When it comes to college affordability, most families are wary of pricey private schools. That is a mistake.
Yes, annual tuition plus room and board at four-year, private universities is much higher — $48,510, on average — compared to public institutions — at just $21,370 — in the current academic year, according to the College Board.
However, about two-thirds of all full-time students receive aid, which can bring the sticker price significantly down.
Your net price is a college’s tuition and fees minus grants, scholarships and education tax benefits, according to the College Board.
To that end, The Princeton Review ranked colleges by how much financial aid is awarded and how satisfied students are with their packages. The report is based on data collected from fall 2017 through summer 2018.
The top schools for financial aid are all private and have sky-high sticker prices, yet their very generous aid packages make them surprisingly affordable.
“Don’t make the tragic mistake of crossing an expensive school off your list of consideration,” said Robert Franek, The Princeton Review’s editor-in-chief and author of “The Best Value Colleges.”
When it comes to offering aid, private schools typically have more money to spend, he added. In fact, “these schools become even more affordable than your home state university.”
Here are the colleges that made The Princeton Review’s top 10:
Location: Hamilton, New York
Tuition, fees, room and board: $67,500
Average need-based scholarship: $48,369
Out-of-pocket cost: $19,131
Students here have a healthy dose of school spirit, with good reason: Colgate is one of the top liberal arts schools in the country, even though it has a price tag to match. Still, students receive over $48,000 in grant aid, on average, making it a much more affordable place to matriculate.
Location: Pasadena, California
Tuition, fees, room and board: $64,704
Average need-based scholarship: $45,797
Out-of-pocket cost: $18,907
This small school in the mountains near Los Angeles is a worldwide powerhouse. The science and engineering college boasts a lengthy history of significant research achievements and it also delivers on aid, meeting 100 percent of demonstrated student need.
Location: St. Louis, Missouri
Tuition, fees, room and board: $69,839
Average need-based scholarship: $43,745
Out-of-pocket cost: $26,094
At first glance, Wash U. is another one of the pricier schools on The Princeton Review list. However, it is similarly committed to helping defray the cost without relying on loan debt. For starters, it has eliminated need-based loans to students from low- and middle-income families, which means that those dollars never have to be paid back.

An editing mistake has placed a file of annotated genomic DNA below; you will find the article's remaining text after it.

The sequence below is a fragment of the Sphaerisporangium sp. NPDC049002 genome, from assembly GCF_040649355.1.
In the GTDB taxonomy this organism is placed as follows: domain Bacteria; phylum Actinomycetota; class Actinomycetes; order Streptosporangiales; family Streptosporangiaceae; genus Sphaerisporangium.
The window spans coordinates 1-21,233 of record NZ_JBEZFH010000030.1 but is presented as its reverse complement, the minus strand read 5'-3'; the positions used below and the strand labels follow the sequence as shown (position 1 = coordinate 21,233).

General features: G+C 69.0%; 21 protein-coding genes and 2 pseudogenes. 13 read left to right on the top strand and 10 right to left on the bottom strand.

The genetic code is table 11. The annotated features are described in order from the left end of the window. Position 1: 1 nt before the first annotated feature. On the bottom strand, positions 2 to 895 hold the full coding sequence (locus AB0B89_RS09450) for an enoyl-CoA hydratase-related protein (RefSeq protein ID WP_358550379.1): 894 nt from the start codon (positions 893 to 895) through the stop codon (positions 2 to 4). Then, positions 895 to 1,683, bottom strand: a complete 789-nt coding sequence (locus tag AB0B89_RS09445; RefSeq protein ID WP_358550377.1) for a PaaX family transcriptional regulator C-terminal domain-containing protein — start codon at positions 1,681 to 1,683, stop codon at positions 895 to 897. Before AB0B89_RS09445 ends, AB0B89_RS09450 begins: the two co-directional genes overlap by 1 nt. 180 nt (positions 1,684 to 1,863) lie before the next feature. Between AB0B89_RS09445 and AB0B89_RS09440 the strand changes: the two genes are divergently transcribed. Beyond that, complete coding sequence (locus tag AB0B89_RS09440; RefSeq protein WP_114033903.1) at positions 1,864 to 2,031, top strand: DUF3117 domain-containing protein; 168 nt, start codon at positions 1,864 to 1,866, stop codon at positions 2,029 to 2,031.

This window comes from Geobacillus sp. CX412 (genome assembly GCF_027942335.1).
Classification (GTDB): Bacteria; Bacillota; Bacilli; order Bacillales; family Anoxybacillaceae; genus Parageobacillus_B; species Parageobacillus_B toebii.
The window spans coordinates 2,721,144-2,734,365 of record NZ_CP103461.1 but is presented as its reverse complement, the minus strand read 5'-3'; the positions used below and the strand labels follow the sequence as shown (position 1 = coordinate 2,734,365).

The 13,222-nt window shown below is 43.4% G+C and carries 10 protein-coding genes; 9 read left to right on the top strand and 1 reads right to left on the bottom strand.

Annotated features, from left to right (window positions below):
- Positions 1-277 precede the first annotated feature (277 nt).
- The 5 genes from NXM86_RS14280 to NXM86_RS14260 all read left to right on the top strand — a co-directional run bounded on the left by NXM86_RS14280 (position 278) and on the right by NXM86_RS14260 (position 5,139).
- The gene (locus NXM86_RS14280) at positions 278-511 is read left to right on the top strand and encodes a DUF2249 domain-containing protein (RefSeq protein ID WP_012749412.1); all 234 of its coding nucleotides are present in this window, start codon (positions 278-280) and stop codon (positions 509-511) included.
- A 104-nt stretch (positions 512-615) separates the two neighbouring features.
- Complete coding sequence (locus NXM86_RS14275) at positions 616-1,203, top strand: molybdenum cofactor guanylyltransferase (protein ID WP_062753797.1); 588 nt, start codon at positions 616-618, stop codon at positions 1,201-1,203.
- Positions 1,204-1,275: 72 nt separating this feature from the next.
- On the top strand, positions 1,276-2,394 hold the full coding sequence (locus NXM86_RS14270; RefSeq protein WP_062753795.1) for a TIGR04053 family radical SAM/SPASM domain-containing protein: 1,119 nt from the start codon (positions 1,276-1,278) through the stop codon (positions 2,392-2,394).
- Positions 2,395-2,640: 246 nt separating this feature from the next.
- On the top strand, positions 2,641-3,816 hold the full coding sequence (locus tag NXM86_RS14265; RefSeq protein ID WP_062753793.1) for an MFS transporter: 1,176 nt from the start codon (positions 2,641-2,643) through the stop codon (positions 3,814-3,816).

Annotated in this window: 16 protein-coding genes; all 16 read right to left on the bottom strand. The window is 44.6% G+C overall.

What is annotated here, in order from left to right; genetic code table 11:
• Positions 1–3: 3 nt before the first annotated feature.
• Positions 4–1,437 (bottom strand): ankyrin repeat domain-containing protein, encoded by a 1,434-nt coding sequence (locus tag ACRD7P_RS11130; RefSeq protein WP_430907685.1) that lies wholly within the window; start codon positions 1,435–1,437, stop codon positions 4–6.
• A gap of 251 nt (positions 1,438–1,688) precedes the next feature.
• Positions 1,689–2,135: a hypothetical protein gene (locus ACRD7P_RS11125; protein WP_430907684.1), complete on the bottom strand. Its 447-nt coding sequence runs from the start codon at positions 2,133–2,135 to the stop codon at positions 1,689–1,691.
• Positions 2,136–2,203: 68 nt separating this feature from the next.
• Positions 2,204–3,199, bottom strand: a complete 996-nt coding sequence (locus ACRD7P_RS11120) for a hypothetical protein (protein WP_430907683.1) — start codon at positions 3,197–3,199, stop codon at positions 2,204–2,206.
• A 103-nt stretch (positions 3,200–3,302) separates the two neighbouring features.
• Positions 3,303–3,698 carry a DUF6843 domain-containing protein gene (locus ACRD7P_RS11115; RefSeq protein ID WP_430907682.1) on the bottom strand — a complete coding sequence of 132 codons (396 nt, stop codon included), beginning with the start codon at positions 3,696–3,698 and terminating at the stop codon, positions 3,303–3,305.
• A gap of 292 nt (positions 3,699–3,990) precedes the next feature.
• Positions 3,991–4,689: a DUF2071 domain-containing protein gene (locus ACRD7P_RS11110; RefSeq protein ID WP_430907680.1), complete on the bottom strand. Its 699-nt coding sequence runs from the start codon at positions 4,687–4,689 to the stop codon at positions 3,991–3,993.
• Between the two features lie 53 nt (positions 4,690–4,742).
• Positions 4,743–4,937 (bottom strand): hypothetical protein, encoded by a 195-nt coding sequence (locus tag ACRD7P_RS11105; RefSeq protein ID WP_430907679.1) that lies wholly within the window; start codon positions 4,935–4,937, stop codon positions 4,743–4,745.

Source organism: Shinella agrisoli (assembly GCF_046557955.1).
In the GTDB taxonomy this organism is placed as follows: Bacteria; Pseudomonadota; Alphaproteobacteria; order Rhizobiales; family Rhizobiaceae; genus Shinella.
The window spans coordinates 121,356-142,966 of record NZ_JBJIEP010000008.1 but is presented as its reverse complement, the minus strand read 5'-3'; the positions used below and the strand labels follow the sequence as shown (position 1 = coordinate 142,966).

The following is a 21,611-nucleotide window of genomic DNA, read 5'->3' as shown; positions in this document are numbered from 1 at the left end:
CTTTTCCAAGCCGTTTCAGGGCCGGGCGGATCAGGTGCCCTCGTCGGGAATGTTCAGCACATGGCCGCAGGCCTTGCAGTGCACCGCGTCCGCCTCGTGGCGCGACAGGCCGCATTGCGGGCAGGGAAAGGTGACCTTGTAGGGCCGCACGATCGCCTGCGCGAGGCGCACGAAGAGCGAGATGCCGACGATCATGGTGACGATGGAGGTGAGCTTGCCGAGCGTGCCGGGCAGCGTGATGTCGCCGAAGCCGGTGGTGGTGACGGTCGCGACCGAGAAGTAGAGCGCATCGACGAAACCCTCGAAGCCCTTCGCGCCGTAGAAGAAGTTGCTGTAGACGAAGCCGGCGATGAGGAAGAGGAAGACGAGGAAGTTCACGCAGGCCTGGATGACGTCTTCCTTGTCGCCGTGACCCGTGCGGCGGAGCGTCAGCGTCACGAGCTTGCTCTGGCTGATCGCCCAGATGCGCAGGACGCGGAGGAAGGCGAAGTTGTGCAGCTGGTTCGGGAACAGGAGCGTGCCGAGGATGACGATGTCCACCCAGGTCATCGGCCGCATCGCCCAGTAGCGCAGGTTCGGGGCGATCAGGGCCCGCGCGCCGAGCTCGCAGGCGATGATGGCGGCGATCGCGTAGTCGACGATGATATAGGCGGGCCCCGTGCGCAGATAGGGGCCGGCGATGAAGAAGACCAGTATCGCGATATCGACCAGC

Location: Williamstown, Massachusetts
Tuition, fees, room and board: $69,950
Average need-based scholarship: $51,773
Out-of-pocket cost: $18,177
One of the nation’s very best schools – on par with any Ivy league institution — Williams College also gets a top score for its ability to finance its students’ educations. The school meets 100 percent of demonstrated need for all undergrads for all four years. “You’d be insane to choose a lesser school instead because of the sticker price,” Franek said.
Location: Nashville, Tennessee
Tuition, fees, room and board: $66,050
Average need-based scholarship: $47,294
Out-of-pocket cost: $18,756
Every year, Vanderbilt distributes more than $42 million in aid. In addition to gift assistance, the school is known for its three signature scholarships, which all cover full tuition and offer summer stipends to study abroad, complete service projects or conduct research. And they are renewable for all four years of college.
Location: Claremont, California
Tuition, fees, room and board: $67,225
Average need-based scholarship: $50,069
Out-of-pocket cost: $17,156
As a member of the Claremont Colleges, a group of highly regarded schools just outside of Los Angeles, admission to Pomona is tough but also need-blind. The goal is to achieve “significant socio-economic diversity,” according to Adam Sapp, Pomona’s senior associate dean and director of admissions.
Location: New Haven, Connecticut
Tuition, fees, room and board: $64,650
Average need-based scholarship: $47,960
Out-of-pocket cost: $16,690
This Ivy puts its money where its mouth is: Committed to meeting 100 percent of each applicant’s demonstrated need, Yale spends more than $140 million on financial aid each year. As a result, more than 10 percent of the student body will have $0 expected parent contribution in 2019.
Location: Princeton, New Jersey
Tuition, fees, room and board: $62,750
Average need-based scholarship: $51,365
Out-of-pocket cost: $11,385
This is another elite Ivy League school that makes the top of many college lists. It’s also highly regarded for its war on student debt. Princeton has eliminated all loans for students who qualify for aid. Instead, awards come in the form of grants that do not need to be repaid.
Location: Poughkeepsie, New York
Tuition, fees, room and board: $70,510
Average need-based scholarship: $48,194
Out-of-pocket cost: $22,316
Vassar is one of most expensive colleges in the country and also one of the most generous. The average scholarship is just over $48,000, making this top liberal arts school with a stunning campus harder to get in to than afford.
Location: Brunswick, Maine
Tuition, fees, room and board: $68,620
Average need-based scholarship: $44,824
Out-of-pocket cost: $23,796
This small college on the coast of Maine is a triple threat: highly competitive, picturesque and price-sensitive. The school’s well-endowed grant budget, coupled with work study and other scholarship and grant opportunities, means that more than half, or 52 percent, of enrolled students receive need-based aid.